EPA hasn’t told the whole story of the benefits of biofuels
for The Hill
America’s Renewable Fuel Standard has been in place for more than a decade, undeniably improving the nation’s energy security and environmental health by diversifying our energy choices. It also has boosted rural economies by expanding markets for agriculture — something that farmers need now more than ever.
Growing America’s agricultural and energy production brings additional benefits for global food security. Too often, those benefits are overlooked or misunderstood.
A recent Environmental Protection Agency report released to congress on the environmental and resource conservation impacts of biofuel production deliberately misses the mark because of what it excludes. The EPA authors note that their report excludes any consideration of biofuels’ reductions of greenhouse gas emissions or the additional environmental benefits of displacing fossil fuels. How can that be excluded if the report is about environmental and resource conservation impacts of biofuels? In fact, those are major advantages of the biofuels industry and the primary measures of environmental success for the RFS. The EPA continues to recognize those same benefits in its other publications.
Moreover, other federal agencies and labs have worked to quantify the benefits of using renewable fuels instead of petroleum. For example, Argonne National Laboratory recently published an up-to-date, comprehensive lifecycle analysis of biodiesel. According to the study, biodiesel made from soybean oil reduces greenhouse gas emissions by 72 percent, compared to fossil fuels.
There are few studies that fully and impartially tally the RFS’s environmental achievements, but there can’t be any question about the substantial carbon reductions that come from using biofuels instead of fossil fuels. Biodiesel, for example, is a commercially produced, advanced biofuel that reduces carbon emissions.
American farmers are meeting the growing global demand for food, energy and animal feed with unparalleled efficiency and productivity. They have dramatically improved yields and production while decreasing the amount of land and other inputs they use. The U.S Department of Agriculture found that American farmers managed 23 million fewer acres in 2015 than in 2007 — the year the RFS expanded. Globally, total farmland decreased by 60 million acres between 2004 and 2011, while forested area increased by 19 million acres. That means more land became available for other uses, including wildlife habitat and ecosystem services, even while we were expanding a renewable fuels industry.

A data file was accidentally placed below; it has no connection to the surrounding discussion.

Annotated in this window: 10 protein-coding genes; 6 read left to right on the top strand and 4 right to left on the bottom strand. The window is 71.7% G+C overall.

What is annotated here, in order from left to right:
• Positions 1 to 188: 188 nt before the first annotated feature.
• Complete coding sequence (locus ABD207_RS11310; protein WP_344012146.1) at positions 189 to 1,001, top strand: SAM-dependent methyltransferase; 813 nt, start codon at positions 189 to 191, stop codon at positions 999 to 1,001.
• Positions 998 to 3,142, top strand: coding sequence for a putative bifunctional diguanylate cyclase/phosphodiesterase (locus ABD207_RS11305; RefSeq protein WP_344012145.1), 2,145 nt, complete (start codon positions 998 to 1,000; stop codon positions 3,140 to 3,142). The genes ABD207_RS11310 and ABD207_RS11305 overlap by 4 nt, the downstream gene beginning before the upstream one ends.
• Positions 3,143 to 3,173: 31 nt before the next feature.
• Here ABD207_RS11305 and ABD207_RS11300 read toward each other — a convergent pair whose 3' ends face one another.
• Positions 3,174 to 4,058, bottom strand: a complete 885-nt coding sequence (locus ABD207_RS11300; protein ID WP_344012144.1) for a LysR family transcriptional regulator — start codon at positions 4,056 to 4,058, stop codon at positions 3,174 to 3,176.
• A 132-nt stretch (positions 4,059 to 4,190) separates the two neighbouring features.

More than that, U.S. farmers have improved global food security by increasing both crop and animal production. Raising beef and poultry requires protein from crops, the most efficient of which are soy and corn. Raising animals on other feeds requires more land and more expensive inputs than farmers use today.
The corn and soy crops provide more income opportunities for farmers. While they provide protein feed for animals, they also produce an abundance of oil, starch and fiber for biofuels. Those ingredients aren’t efficiently absorbed in the food chain. By creating a market for biofuels, the RFS encourages U.S. agriculture to efficiently meet growing global demand for protein.
Congress should be pushing the EPA to take a broader view of the impacts of the biofuel market on the environment — one that doesn’t cherry-pick the disadvantages while leaving out some of the major benefits.
Biofuels are diversifying the nation’s energy choices, reducing carbon emissions, and moving away from the exclusive use of fossil fuels. In addition, biofuel production encourages farmers to improve their productivity and efficient use of resources. There is no question that a fair, comprehensive analysis would show that biofuel production has had, and will continue to have, a major, net positive impact for our country. The increased production of biofuels is a winning strategy for the environment, the economy and energy security. ❖
— Dorgan, a Democratic senator from North Dakota from 1992 to 2011, co-authored the Renewable Fuels Standard. Follow him on Twitter @ByronDorgan.